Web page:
Forest industry says government wood preference policy good for economy and environment
Forest owners say the government’s announcement of a policy to give preference to low greenhouse gas emission materials in government construction will be good for both the environment and for the timber construction industry.
The Forest Owners Association says the Labour Party promised a policy to use timber as a first option for government building contracts, before the last election, so it’s been a long time coming.
“It’s great to have the policy announced at last, which cites wood as the preferred material.”
“I see it as an opportunity to get those government officials whose job it is to specify for construction materials to seize on the new timber technologies which are now available, such as cross laminated timber and laminated veneer lumber.”
“Mid rise construction is now possible with these high strength construction materials. And they perform well in earthquakes.”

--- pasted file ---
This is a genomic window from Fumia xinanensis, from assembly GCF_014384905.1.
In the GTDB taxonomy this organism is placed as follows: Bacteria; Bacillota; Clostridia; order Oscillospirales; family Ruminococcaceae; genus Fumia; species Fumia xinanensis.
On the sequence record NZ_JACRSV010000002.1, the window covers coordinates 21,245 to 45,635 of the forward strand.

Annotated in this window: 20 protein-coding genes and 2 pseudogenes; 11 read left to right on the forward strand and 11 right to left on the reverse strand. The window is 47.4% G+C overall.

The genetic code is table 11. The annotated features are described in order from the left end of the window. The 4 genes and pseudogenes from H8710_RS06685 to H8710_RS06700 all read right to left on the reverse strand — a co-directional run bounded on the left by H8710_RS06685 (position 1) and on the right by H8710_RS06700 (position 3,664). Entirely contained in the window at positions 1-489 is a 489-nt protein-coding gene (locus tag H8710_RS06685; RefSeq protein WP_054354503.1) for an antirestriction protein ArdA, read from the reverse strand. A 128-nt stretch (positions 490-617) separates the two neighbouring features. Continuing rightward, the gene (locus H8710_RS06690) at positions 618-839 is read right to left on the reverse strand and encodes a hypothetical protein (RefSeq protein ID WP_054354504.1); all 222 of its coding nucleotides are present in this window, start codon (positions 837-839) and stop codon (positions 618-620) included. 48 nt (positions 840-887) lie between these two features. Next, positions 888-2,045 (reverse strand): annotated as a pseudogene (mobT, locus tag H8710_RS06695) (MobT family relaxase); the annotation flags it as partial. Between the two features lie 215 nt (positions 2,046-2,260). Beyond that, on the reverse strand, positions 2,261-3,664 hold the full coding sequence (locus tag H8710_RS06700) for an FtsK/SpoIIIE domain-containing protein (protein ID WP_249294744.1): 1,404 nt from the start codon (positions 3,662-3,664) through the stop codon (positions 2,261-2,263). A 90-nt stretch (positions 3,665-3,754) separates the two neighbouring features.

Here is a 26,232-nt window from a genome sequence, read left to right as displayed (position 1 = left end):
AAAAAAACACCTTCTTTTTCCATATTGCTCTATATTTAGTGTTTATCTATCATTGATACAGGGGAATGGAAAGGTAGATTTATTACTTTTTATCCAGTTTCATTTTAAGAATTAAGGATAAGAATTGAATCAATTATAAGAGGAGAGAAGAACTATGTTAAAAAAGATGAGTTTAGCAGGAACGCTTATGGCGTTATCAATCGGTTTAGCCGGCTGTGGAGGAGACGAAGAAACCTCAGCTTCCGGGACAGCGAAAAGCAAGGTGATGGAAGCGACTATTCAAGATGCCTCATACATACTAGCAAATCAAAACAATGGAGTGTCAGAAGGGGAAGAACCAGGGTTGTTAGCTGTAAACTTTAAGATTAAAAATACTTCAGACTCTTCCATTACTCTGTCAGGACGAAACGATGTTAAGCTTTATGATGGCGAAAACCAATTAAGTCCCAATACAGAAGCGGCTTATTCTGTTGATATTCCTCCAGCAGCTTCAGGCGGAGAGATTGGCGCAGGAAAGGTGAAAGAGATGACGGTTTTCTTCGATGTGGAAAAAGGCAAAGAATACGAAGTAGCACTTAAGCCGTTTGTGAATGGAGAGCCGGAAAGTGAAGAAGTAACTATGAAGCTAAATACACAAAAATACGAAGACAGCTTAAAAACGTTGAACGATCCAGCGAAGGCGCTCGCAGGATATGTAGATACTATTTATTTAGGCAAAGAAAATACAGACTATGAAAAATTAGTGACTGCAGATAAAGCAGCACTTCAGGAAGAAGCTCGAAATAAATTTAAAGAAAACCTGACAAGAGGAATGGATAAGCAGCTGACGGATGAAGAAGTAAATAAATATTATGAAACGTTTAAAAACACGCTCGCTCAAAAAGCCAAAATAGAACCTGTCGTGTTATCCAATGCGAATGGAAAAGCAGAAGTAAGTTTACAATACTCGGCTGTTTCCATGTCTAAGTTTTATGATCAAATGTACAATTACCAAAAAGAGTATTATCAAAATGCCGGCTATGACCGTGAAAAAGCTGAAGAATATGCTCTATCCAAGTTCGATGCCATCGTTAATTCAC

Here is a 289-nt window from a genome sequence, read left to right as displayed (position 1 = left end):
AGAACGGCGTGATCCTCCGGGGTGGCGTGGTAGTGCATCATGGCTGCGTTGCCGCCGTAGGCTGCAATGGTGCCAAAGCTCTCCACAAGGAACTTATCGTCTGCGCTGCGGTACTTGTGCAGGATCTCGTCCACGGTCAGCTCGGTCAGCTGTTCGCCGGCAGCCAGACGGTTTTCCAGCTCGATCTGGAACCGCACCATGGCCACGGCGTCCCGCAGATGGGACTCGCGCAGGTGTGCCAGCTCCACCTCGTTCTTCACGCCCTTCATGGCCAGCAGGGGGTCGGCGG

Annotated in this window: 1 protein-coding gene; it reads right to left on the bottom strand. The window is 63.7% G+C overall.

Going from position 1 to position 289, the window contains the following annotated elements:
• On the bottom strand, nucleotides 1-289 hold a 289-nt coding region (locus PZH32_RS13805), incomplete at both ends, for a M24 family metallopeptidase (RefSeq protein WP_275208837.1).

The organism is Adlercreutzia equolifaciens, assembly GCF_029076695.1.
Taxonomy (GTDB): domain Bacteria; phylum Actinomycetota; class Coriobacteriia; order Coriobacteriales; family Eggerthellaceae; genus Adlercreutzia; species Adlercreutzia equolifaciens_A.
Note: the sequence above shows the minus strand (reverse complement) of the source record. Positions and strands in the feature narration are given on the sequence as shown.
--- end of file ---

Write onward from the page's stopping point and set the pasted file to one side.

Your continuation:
“The government also announced back in July that building codes for all construction would increasingly reflect a priority of protecting the environment under a Building for Climate Change policy,” Phil Taylor says.
“The two new policies, one for government construction, and the other for construction in general, are over time going to benefit both the forest industry and the domestic timber processing industry as well.”
Phil Taylor is supported by the President of the Farm Forestry Association, Hamish Levack, who says small scale foresters are very vulnerable to price fluctuations.
“If there’s a new domestic demand driver through wood preference then small scale foresters are more likely to get back into business and provide income and employment for harvest crews.”
Phil Taylor says the environmental aspect of the wood preference policy is hugely important.
“Steel and concrete construction emits greenhouse gasses, so transferring over to timber construction keeps carbon locked up in the wood and not released into the atmosphere.”
“Using more wood in construction also reflects back on the fact that forestry is a productive land use, provides employment in rural communities, protects the habitat by soil stabilisation and cleaning waterways, and also that forests are a valuable recreation resource.”
Phil Taylor ‘ph 027 487 6890
Hamish Levack ‘ph 04 476 6787